The eMac is no longer a doorstop, and it only cost my $200 plus a few hours of time. The machine is about 30 pounds lighter, and won’t use as much electricity. Some have asked why I went LCD rather than replacing the CRT with the guts from a 17” monitor. This would have been more complicated — I would have had to remove the analog board still, and added a power supply for the computer. CRT monitors are hotter and heavier. LCD was just a better choice for a machine that didn’t require perfect color. Others have asked if I will change the form factor, making it slimmer. If that were the goal, I should just buy a used iMac, right?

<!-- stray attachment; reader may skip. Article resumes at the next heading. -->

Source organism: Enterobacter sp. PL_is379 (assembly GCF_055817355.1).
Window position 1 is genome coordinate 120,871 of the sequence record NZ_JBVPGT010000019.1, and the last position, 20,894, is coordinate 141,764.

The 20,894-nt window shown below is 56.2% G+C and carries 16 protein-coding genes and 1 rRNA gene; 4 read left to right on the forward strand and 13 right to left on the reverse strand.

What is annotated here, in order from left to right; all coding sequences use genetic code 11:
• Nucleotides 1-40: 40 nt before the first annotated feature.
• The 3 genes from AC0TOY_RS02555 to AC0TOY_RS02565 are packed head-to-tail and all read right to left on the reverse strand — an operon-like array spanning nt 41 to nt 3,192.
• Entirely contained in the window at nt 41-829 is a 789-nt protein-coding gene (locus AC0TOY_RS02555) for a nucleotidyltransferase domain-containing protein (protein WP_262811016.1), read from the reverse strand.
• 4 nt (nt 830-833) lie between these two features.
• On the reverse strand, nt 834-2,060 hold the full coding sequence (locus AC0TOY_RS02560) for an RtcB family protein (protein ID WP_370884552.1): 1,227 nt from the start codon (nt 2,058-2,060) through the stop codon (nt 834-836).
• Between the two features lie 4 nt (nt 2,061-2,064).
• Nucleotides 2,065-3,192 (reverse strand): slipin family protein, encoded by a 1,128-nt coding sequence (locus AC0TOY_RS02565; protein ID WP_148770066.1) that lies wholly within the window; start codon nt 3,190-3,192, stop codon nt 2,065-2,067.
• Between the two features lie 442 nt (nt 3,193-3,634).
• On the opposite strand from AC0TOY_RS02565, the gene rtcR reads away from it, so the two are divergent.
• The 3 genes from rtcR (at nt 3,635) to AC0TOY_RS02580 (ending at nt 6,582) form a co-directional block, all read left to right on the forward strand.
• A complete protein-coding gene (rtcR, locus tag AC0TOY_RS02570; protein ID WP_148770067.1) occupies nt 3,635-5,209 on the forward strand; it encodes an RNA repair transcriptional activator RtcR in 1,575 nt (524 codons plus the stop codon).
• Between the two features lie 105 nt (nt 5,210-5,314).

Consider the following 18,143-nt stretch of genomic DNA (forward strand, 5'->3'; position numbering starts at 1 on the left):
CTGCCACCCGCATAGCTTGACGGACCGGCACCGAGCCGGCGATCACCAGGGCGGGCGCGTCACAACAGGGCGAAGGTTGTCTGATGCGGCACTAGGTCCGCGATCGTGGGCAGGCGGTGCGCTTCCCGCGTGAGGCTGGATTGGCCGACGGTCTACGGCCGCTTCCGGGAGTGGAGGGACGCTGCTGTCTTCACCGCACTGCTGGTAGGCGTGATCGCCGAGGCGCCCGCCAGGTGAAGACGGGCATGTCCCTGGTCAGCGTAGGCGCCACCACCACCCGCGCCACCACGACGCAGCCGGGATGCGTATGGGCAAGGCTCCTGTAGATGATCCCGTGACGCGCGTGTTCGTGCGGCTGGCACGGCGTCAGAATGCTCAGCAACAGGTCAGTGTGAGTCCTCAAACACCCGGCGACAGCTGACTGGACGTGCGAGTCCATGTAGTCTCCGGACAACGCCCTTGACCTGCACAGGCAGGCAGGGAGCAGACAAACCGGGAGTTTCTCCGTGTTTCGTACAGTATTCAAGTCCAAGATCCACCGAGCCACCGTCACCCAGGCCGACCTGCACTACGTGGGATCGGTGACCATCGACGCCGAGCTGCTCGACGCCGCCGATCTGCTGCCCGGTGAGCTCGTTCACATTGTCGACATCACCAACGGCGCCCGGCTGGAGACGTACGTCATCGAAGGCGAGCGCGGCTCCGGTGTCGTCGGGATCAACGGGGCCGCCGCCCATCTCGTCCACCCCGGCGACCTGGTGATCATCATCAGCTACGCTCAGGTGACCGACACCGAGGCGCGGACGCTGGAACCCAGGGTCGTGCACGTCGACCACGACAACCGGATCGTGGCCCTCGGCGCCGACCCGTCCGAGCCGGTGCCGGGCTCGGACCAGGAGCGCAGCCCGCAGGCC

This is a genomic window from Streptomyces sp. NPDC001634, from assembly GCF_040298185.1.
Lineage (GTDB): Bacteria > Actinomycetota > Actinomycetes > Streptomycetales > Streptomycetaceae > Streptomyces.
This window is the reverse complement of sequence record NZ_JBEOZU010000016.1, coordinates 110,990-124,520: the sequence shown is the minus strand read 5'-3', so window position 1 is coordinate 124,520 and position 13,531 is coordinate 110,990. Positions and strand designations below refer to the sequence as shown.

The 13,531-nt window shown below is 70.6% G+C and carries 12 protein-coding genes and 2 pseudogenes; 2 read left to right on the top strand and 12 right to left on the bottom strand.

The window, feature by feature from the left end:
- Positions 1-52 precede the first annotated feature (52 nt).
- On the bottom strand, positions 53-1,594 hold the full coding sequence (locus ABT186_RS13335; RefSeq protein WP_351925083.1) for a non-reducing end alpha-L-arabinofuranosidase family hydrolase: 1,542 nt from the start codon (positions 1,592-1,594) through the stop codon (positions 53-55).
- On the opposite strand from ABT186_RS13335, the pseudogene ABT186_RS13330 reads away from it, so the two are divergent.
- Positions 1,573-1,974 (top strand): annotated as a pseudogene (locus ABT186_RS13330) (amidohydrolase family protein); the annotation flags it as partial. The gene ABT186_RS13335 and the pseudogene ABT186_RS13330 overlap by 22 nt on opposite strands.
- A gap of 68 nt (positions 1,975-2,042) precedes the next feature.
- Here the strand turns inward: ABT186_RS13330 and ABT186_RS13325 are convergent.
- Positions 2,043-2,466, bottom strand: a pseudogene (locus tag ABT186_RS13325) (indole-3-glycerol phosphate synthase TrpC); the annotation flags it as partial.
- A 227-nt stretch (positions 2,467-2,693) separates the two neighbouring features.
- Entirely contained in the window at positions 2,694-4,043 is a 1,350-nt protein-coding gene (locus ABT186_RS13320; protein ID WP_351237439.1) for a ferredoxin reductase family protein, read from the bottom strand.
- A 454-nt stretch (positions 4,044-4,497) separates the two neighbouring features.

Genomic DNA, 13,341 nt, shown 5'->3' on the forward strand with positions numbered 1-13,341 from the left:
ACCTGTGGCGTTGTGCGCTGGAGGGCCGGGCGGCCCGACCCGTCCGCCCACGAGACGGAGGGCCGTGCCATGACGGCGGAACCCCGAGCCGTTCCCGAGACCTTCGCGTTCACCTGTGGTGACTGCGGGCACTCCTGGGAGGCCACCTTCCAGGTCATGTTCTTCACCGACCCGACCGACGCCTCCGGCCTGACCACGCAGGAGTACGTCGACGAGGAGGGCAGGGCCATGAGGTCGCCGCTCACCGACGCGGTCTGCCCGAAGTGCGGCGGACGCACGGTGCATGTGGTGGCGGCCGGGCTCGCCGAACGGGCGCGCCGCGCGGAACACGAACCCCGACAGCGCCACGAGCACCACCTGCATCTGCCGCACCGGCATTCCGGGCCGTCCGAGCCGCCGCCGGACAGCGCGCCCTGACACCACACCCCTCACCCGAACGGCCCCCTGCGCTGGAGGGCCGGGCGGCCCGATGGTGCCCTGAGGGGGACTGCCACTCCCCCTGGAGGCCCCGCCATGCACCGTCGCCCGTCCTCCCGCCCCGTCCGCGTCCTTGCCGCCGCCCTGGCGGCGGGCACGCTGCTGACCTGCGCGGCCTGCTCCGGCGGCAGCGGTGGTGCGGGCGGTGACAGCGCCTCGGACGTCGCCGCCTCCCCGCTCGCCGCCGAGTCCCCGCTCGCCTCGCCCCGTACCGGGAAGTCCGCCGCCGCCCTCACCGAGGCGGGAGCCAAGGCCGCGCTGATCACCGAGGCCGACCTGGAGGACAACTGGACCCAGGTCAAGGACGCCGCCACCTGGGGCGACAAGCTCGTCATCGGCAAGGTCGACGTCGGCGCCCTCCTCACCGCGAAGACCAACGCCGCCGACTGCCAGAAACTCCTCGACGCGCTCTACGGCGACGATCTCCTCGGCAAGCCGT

Here’s the general process I took to complete this project, illustrated.

1) Take apart eMac. I don’t have pictures of this step since there is a take-apart manual floating around teh intarweb.

2) Remove Analog Board and CRT:

The Broken Analog Board


3) Remove everything until the faceplate looks like this:

The Faceplate

4) Set aside the logic board chassis (with hard and optical drives still connected):

The Logic Board Chassis

5) Prepare the LCD monitor. The one I used was a Samsung SyncMaster 730B:

Samsung SyncMaster 730B

6) Trace the new opening on the eMac Faceplate using the bezel taken off the LCD monitor:

I used Sharpie to mark the hole

7) Cut the opening. I used a jigsaw and a hand sander.

8) Place the LCD guts in the newly-cut opening:

Perfect Fit

9) Affix LCD guts in faceplate. I used packing tape. This is mainly to keep it straight until the CRT cowl is put back in.

10) Replace CRT cowl:

CRT Cowl